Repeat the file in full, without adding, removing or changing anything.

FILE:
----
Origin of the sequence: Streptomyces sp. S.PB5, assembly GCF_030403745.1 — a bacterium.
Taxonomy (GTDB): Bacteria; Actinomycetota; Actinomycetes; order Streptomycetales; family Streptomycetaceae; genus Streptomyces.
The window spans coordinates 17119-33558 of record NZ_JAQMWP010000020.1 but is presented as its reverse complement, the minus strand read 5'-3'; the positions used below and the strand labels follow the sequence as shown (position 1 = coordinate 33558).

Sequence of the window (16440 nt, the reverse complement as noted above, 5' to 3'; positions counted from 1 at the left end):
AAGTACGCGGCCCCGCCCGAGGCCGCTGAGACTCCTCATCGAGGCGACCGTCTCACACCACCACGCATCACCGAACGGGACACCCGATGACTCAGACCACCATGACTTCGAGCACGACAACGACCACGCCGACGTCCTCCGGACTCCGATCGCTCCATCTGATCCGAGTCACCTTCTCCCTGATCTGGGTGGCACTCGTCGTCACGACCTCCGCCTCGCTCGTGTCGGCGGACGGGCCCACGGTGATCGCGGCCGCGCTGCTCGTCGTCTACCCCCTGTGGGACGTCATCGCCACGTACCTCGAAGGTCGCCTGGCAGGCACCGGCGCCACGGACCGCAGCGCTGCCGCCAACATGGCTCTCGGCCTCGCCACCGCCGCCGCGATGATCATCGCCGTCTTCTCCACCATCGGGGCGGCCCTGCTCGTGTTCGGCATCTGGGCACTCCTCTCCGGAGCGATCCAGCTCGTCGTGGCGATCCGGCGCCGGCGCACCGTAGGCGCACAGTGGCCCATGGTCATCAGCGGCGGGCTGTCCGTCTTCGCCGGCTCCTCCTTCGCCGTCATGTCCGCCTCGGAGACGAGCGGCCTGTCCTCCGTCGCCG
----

Origin of the sequence: Streptomyces sp. S.PB5, assembly GCF_030403745.1 — a bacterium.
Taxonomy (GTDB): Bacteria; Actinomycetota; Actinomycetes; order Streptomycetales; family Streptomycetaceae; genus Streptomyces.
The window spans coordinates 17119-33558 of record NZ_JAQMWP010000020.1 but is presented as its reverse complement, the minus strand read 5'-3'; the positions used below and the strand labels follow the sequence as shown (position 1 = coordinate 33558).

Sequence of the window (16440 nt, the reverse complement as noted above, 5' to 3'; positions counted from 1 at the left end):
AAGTACGCGGCCCCGCCCGAGGCCGCTGAGACTCCTCATCGAGGCGACCGTCTCACACCACCACGCATCACCGAACGGGACACCCGATGACTCAGACCACCATGACTTCGAGCACGACAACGACCACGCCGACGTCCTCCGGACTCCGATCGCTCCATCTGATCCGAGTCACCTTCTCCCTGATCTGGGTGGCACTCGTCGTCACGACCTCCGCCTCGCTCGTGTCGGCGGACGGGCCCACGGTGATCGCGGCCGCGCTGCTCGTCGTCTACCCCCTGTGGGACGTCATCGCCACGTACCTCGAAGGTCGCCTGGCAGGCACCGGCGCCACGGACCGCAGCGCTGCCGCCAACATGGCTCTCGGCCTCGCCACCGCCGCCGCGATGATCATCGCCGTCTTCTCCACCATCGGGGCGGCCCTGCTCGTGTTCGGCATCTGGGCACTCCTCTCCGGAGCGATCCAGCTCGTCGTGGCGATCCGGCGCCGGCGCACCGTAGGCGCACAGTGGCCCATGGTCATCAGCGGCGGGCTGTCCGTCTTCGCCGGCTCCTCCTTCGCCGTCATGTCCGCCTCGGAGACGAGCGGCCTGTCCTCCGTCGCCG